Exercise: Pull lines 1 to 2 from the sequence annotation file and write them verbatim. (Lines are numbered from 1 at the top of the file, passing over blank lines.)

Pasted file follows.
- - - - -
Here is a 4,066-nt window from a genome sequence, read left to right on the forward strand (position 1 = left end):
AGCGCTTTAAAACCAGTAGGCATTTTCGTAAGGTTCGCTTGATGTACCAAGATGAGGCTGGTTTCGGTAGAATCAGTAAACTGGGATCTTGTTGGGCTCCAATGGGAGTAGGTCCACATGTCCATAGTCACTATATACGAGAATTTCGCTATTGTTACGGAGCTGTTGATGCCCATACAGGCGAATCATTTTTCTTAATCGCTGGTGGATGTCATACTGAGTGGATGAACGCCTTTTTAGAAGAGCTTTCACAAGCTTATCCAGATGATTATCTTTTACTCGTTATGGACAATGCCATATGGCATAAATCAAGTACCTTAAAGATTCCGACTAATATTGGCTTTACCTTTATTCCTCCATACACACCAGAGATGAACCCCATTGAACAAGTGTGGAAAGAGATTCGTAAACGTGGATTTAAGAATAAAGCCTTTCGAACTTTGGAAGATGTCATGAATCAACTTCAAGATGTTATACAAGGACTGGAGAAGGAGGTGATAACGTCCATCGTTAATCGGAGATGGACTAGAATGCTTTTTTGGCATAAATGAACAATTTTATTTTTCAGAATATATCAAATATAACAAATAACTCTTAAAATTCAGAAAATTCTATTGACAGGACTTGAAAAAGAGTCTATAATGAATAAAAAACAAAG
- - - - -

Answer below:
Here is a 4,066-nt window from a genome sequence, read left to right on the forward strand (position 1 = left end):
AGCGCTTTAAAACCAGTAGGCATTTTCGTAAGGTTCGCTTGATGTACCAAGATGAGGCTGGTTTCGGTAGAATCAGTAAACTGGGATCTTGTTGGGCTCCAATGGGAGTAGGTCCACATGTCCATAGTCACTATATACGAGAATTTCGCTATTGTTACGGAGCTGTTGATGCCCATACAGGCGAATCATTTTTCTTAATCGCTGGTGGATGTCATACTGAGTGGATGAACGCCTTTTTAGAAGAGCTTTCACAAGCTTATCCAGATGATTATCTTTTACTCGTTATGGACAATGCCATATGGCATAAATCAAGTACCTTAAAGATTCCGACTAATATTGGCTTTACCTTTATTCCTCCATACACACCAGAGATGAACCCCATTGAACAAGTGTGGAAAGAGATTCGTAAACGTGGATTTAAGAATAAAGCCTTTCGAACTTTGGAAGATGTCATGAATCAACTTCAAGATGTTATACAAGGACTGGAGAAGGAGGTGATAACGTCCATCGTTAATCGGAGATGGACTAGAATGCTTTTTTGGCATAAATGAACAATTTTATTTTTCAGAATATATCAAATATAACAAATAACTCTTAAAATTCAGAAAATTCTATTGACAGGACTTGAAAAAGAGTCTATAATGAATAAAAAACAAAG